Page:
- A grease fire creates a quick, very intense flash of heat. If the fire is put out quickly, there is a good chance much of the kitchen can be repaired. The most important thing is to clean up the soot and grease as quickly as possible so other parts of the house won’t be contaminated, and to ensure full removal of the odor.
- Even though the fire occurred in the kitchen, the entire house must be cleaned. Smoke and soot will travel through air ducts and into anything fibrous including furniture, bedding and clothes. Replace the air filter in the furnace and scrub down all parts of the house as quickly as possible. Use dry sponges for cleaning walls and wood paneling. Use vertical motions to clean the soot off of the surface.
- In the kitchen, the inside and outside of each cabinet must be wiped down. Clean off as much soot as possible, then sand, reseal and repaint the front of the cabinets to ensure the odor is removed. The cabinets may have to be removed to access the back. Soot and smoke will find their way behind the cabinets and drawers.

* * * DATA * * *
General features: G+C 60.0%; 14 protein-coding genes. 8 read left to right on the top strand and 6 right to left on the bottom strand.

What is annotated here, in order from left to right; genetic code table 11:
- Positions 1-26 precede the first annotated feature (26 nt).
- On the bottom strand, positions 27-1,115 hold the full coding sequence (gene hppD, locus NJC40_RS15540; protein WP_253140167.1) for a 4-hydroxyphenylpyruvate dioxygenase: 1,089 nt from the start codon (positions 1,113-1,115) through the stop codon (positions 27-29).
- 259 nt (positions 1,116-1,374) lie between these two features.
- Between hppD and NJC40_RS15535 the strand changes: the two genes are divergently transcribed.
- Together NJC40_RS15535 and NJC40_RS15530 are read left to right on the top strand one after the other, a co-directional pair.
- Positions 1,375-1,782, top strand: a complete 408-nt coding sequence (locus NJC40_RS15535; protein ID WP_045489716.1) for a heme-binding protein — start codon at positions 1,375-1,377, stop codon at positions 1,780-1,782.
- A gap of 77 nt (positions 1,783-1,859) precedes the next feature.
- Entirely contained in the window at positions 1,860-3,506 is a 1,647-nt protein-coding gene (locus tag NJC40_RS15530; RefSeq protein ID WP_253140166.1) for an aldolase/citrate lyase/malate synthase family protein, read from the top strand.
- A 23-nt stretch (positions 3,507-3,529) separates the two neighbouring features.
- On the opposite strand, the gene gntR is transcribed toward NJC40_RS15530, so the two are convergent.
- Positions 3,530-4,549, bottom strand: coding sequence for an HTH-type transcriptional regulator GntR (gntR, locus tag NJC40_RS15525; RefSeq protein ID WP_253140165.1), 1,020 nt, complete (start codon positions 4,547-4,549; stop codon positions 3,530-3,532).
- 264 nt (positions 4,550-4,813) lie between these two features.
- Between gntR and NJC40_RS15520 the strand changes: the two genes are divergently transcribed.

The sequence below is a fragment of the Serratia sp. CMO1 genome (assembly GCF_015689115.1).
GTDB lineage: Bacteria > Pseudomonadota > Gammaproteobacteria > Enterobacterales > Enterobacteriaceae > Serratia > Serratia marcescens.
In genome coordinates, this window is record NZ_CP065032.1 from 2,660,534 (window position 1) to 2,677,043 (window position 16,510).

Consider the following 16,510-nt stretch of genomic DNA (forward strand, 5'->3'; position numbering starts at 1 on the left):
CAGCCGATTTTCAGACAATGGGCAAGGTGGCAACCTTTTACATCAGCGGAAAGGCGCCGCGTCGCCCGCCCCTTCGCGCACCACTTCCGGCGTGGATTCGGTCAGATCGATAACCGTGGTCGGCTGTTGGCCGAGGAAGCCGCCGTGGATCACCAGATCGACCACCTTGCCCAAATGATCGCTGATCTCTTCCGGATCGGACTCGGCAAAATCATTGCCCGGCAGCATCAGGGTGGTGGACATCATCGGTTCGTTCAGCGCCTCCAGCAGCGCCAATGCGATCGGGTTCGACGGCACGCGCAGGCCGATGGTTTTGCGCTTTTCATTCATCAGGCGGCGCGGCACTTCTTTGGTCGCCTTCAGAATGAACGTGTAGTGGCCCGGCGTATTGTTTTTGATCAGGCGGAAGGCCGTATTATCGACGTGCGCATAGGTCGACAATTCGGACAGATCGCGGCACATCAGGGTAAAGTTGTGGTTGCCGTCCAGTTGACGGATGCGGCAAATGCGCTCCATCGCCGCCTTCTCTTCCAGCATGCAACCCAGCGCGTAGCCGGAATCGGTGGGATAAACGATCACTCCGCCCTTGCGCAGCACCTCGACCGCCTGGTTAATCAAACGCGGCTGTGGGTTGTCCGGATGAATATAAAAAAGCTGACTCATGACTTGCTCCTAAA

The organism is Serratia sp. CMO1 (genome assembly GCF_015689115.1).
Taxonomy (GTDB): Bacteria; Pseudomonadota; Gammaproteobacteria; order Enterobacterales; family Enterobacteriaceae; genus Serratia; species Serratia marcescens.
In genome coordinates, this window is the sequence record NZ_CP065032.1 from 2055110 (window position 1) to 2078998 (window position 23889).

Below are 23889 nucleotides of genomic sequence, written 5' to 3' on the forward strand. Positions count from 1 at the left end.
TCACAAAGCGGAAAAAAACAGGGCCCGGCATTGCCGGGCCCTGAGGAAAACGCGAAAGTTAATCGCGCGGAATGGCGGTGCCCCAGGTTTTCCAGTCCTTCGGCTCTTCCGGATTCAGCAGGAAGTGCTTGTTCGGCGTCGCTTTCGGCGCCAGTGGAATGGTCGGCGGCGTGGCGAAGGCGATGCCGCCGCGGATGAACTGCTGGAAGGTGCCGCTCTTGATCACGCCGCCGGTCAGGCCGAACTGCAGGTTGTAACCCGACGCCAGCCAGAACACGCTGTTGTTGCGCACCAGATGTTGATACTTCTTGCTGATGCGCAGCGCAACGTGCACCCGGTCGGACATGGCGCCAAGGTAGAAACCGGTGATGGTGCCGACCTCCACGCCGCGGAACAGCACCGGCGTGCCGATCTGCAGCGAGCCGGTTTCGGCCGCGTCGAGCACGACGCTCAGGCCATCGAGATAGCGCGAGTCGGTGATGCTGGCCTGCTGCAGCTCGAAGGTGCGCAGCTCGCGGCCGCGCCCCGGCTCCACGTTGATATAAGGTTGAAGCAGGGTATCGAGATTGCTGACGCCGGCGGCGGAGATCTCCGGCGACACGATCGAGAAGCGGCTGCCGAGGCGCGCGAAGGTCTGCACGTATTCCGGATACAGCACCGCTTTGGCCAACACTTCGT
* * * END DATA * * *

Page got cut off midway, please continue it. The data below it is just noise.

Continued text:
- As far as food goes, anything that is opened or made of cardboard must be discarded. The toxins from the fire will contaminate these. The only salvageable items are those that are canned.
- The fridge is often salvageable. The main concern is the gasket seal on the doors. If those are damaged, you will need to replace the seals or purchase a new refrigerator. If in good working order, be sure to clean the filters, fans and the back of the fridge. Often these will be covered in soot and will infect the food inside the refrigerator.
- Many oven ranges have a microwave directly above the stovetop. If your kitchen setup is similar, most likely the microwave will have to be discarded, it is also nearly impossible to remove the odor from the plastic.